Jaco Pastorius

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Jaco Pastorius
Jaco Pastorius

Jaco Pastorius (born John Francis Pastorius III) was one of the most influential electric bass players in all times. He inspired a whole generation of bass players with his unique sound and an extremely good technique. He is most known for his work with fusion pioneers Weather Report and his own band Word of Mouth. He was killed in a bar fight 1987, and is an all-time legend amongst all serious bass-players. He was born in Norristown, Pennsylvania on December 1, 1951, but the family moved to Fort Lauerdale, Florida when he was about 7 years old. He died September 21, 1987 after the injurys in the bar fight.



Jaco was one of three sons in the family of John Francis Pastorius II and Stephanie Haapala Pastorius. He had Finnish, German, Swedish, and Irish blood in his veins. In school he was very fond of sports, especially basketball, which also gave him his nickname. Jaco and his father used to watch basketball together, and by that time a player named Jocko Conlan was around. Some adopted this and started to call Jaco for "Jocko", which later on was changed to Jaco when a friend from France called him Jaco in a letter. Jaco dug the spelling, and used that instead after this.

Like his father he adopted music at an early age and similar to his father he played stand-up drums, but switched to electric bass at 15 when a wrist injury stopped him from playing drums. It is no coincidence that he's outstanding rhytmic approach on the electric bass came from playing drums at an early age. His father was also a big band singer, and Jaco stated several times in interviews that Frank Sinatra was one of his early influences.

Another story tells that he actually was a drummer, but got booted by another drummer and the band needed a bass player, so therefore Jaco switched to electric bass.

His early influences according to himself included James Jamerson, James Brown, The Beatles, Miles Davis, and Stravinsky. Favourite bass players included Jerry Jemmott, James Jamerson, Paul Chambers, Harvey Brooks and Tommy Cogbill. He stated in an interview that singers was his biggest influence - "they have the ability to get personal".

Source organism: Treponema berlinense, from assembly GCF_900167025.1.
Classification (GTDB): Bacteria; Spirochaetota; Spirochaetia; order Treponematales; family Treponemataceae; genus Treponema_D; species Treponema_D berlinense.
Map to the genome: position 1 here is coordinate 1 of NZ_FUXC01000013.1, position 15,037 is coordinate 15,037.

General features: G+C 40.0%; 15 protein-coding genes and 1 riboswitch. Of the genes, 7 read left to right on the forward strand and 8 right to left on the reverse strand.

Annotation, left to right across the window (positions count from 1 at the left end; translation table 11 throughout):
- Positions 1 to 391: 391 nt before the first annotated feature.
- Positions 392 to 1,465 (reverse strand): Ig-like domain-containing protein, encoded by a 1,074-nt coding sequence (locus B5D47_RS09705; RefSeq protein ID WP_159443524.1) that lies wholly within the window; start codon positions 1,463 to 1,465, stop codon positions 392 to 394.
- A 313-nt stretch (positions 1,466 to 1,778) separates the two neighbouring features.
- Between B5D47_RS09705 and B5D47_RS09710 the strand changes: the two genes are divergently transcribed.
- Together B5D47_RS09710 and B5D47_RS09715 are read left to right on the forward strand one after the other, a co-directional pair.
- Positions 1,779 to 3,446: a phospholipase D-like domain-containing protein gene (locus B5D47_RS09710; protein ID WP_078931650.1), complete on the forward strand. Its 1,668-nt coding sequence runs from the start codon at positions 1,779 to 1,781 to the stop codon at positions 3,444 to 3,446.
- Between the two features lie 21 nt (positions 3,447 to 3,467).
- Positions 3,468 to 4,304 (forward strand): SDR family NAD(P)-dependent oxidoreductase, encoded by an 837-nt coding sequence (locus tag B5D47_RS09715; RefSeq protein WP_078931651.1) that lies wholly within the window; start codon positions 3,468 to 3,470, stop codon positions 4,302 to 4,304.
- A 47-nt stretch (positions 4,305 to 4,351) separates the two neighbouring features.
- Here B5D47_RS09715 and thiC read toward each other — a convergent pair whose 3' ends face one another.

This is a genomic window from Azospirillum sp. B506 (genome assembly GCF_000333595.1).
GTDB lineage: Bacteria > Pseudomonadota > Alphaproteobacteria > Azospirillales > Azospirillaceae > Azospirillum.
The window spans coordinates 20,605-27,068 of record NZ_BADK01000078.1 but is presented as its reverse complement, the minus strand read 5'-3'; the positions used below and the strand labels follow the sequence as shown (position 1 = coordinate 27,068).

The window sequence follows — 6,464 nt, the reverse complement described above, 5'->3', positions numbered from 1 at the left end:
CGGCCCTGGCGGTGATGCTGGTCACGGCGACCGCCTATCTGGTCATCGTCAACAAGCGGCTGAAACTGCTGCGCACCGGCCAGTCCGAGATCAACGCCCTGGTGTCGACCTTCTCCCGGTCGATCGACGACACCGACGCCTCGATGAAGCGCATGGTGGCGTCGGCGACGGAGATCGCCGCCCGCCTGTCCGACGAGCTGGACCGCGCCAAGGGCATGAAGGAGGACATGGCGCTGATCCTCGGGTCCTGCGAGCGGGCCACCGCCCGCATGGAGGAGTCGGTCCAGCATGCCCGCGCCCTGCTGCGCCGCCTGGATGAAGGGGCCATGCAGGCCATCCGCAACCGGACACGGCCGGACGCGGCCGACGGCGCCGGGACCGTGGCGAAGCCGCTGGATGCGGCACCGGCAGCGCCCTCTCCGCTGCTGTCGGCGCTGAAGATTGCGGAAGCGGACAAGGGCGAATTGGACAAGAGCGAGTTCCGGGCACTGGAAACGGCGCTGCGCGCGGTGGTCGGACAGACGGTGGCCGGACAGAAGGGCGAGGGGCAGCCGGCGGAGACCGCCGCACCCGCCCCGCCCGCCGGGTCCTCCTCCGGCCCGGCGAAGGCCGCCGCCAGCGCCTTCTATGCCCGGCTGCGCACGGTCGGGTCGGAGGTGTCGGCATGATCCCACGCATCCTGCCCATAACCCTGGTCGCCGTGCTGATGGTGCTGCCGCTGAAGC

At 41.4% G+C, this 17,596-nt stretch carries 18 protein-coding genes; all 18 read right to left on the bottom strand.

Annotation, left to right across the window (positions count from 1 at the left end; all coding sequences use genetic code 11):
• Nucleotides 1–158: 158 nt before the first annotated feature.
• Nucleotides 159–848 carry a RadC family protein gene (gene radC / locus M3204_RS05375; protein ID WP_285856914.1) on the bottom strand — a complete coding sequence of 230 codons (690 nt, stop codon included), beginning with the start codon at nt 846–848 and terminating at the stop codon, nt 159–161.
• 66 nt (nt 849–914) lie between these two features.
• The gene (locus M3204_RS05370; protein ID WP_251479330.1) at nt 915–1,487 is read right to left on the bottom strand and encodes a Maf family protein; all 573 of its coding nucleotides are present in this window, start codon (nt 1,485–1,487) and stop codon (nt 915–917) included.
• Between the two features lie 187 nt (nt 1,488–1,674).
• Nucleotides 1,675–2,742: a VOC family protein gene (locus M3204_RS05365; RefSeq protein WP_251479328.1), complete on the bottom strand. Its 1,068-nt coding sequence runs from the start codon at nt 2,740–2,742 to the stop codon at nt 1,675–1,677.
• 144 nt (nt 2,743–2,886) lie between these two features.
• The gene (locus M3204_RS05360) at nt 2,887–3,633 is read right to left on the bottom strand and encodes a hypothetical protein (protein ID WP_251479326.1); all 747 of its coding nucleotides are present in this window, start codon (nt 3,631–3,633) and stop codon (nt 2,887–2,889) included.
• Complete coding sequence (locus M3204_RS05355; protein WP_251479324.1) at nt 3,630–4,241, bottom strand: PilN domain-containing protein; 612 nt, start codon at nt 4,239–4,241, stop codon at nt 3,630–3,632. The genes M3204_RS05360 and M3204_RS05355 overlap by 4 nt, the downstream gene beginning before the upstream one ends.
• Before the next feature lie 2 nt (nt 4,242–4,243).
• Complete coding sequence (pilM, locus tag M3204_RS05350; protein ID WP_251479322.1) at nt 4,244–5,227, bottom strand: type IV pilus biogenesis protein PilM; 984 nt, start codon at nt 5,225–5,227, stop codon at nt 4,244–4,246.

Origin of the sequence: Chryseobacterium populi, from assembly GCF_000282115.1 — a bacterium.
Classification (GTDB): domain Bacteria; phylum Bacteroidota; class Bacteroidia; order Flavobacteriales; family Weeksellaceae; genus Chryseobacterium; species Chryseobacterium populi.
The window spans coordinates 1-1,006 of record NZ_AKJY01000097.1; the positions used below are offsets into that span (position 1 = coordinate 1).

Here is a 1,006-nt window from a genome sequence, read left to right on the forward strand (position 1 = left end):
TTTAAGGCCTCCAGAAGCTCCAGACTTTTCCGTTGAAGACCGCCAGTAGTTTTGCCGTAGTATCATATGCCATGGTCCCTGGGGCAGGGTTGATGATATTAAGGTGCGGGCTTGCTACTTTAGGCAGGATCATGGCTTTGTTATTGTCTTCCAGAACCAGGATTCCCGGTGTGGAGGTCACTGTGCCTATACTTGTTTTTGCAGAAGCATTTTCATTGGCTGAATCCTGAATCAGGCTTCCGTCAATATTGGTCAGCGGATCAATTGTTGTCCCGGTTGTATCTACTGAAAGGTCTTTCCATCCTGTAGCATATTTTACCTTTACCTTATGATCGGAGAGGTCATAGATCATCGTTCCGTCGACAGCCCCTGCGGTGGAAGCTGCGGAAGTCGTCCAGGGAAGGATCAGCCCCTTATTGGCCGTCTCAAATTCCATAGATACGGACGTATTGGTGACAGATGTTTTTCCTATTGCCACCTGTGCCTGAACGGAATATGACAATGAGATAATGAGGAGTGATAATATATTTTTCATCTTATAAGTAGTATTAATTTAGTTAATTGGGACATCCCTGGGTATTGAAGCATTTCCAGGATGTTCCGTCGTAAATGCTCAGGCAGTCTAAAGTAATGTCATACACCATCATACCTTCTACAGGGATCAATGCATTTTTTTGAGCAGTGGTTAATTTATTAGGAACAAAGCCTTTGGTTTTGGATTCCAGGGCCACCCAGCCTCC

Early career

Jaco started to play with local bands and was jamming late nights with visiting rhythm & blues artists, and soon got a reputation as a "local hero". One of his first real bands was Las Olas Brass, which was a nine-piece brass band playing covers of Aretha Franklin, Wilson Picket, Otis Redding and James Brown.

Jaco was gigging a lot with Wayne Cochran and The C.C. Riders, which he also wrote music for. He was also appearing on local R & B / Jazz recordings with artists such as Ira Sullivan's Quintet and Woodchuck. he also met big-band leader Peter Graves and started to write arrangements for big bands, which later in his career was reflected by his own band "Word of Mouth".

When he was nineteen, his oldest daughter was born and he stated: "I started playing the bass because it was so easy, and then I had to go and make it hard for myself. When I was nineteen, my daughter was born, and I gave up music". That was actually not true, since he continueed to play nearly every night and actually made his living out of music.

Meeting the right people

Young Jaco Pastorius
Young Jaco Pastorius

In 1974 he met Pat Metheny, who was studying at the University of Florida. They became close friends and were jamming a lot together and discussing music late nights until the sunrise. At this time he also met drummer Bobby Colomby (Blood, Sweat & Tears) who was searching for new talents for CBS Records.

Weather Report with Joe Zawinul was playing in Miami, and as stated by Zawinul Jaco came backstage after a show, telling him "It was alright, but I've expected more". Zawinul was telling the young musician to "getta hell out of here", but Jaco persisted Zawinul to listen to a demo-tape and the two of them started a conversation. Jaco was never a man of small words, neither considered as shy but his friends reported that's the way he was - always telling what he actually thought.

One of the first "real" records Jaco made was with Paul Bley, Pat Metheny and Bruce Ditmas entitled "Jaco". He was also teaching at Frost School of Music.

When Pat Metheny got the opportunity to record his first album "Bright Size Life", he asked Jaco and drummer Bob Moses, to join him on the record. After this album, which was a breakthrough in the world of modern jazz and were highly acclaimed, Jacos stardom was grewing rapidly.

Joining Weather Report

After Pat Metheny moved from Florida, Jaco was invited to New York by Joe Zawinul to rehearse with Wether Report, one of the biggest so called Jazzrock bands at that time. Jaco and Pat Metheny always said that they hated the label "Jazzrock" since none of them liked to put a label on music. Ironically, both was/is considered as leaders of the genre.

Jaco was hired in Weather Report by Zawinul (replacing Alphonso Johnson), and they recorded the legendary "Black Market" -album 1976, he was present on two of the songs. Ironically, it is reported that Jaco never touched drugs before N.Y and Weather Report, but it is believable that his widely known drug abuse started when he joined Weather Report.